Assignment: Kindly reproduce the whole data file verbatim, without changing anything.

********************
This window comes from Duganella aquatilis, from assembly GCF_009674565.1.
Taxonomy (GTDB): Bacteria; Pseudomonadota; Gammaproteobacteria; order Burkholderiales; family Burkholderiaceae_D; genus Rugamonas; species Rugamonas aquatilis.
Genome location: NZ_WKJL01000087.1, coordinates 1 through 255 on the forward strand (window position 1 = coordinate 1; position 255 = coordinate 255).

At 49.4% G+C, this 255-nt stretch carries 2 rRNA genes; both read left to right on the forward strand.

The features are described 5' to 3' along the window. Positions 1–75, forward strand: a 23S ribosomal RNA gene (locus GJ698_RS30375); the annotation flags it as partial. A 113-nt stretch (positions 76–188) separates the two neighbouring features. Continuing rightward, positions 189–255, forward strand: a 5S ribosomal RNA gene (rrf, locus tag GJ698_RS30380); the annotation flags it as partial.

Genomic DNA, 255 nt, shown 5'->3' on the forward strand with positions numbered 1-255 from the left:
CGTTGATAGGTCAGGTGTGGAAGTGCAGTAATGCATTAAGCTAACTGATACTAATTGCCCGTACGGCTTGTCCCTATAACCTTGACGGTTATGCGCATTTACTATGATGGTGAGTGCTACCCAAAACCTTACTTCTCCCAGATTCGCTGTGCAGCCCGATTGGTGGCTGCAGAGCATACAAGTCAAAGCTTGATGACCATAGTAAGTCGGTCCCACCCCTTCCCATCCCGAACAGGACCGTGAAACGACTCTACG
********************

This window comes from Duganella aquatilis, from assembly GCF_009674565.1.
Taxonomy (GTDB): Bacteria; Pseudomonadota; Gammaproteobacteria; order Burkholderiales; family Burkholderiaceae_D; genus Rugamonas; species Rugamonas aquatilis.
Genome location: NZ_WKJL01000087.1, coordinates 1 through 255 on the forward strand (window position 1 = coordinate 1; position 255 = coordinate 255).

At 49.4% G+C, this 255-nt stretch carries 2 rRNA genes; both read left to right on the forward strand.

The features are described 5' to 3' along the window. Positions 1–75, forward strand: a 23S ribosomal RNA gene (locus GJ698_RS30375); the annotation flags it as partial. A 113-nt stretch (positions 76–188) separates the two neighbouring features. Continuing rightward, positions 189–255, forward strand: a 5S ribosomal RNA gene (rrf, locus tag GJ698_RS30380); the annotation flags it as partial.

Genomic DNA, 255 nt, shown 5'->3' on the forward strand with positions numbered 1-255 from the left:
CGTTGATAGGTCAGGTGTGGAAGTGCAGTAATGCATTAAGCTAACTGATACTAATTGCCCGTACGGCTTGTCCCTATAACCTTGACGGTTATGCGCATTTACTATGATGGTGAGTGCTACCCAAAACCTTACTTCTCCCAGATTCGCTGTGCAGCCCGATTGGTGGCTGCAGAGCATACAAGTCAAAGCTTGATGACCATAGTAAGTCGGTCCCACCCCTTCCCATCCCGAACAGGACCGTGAAACGACTCTACG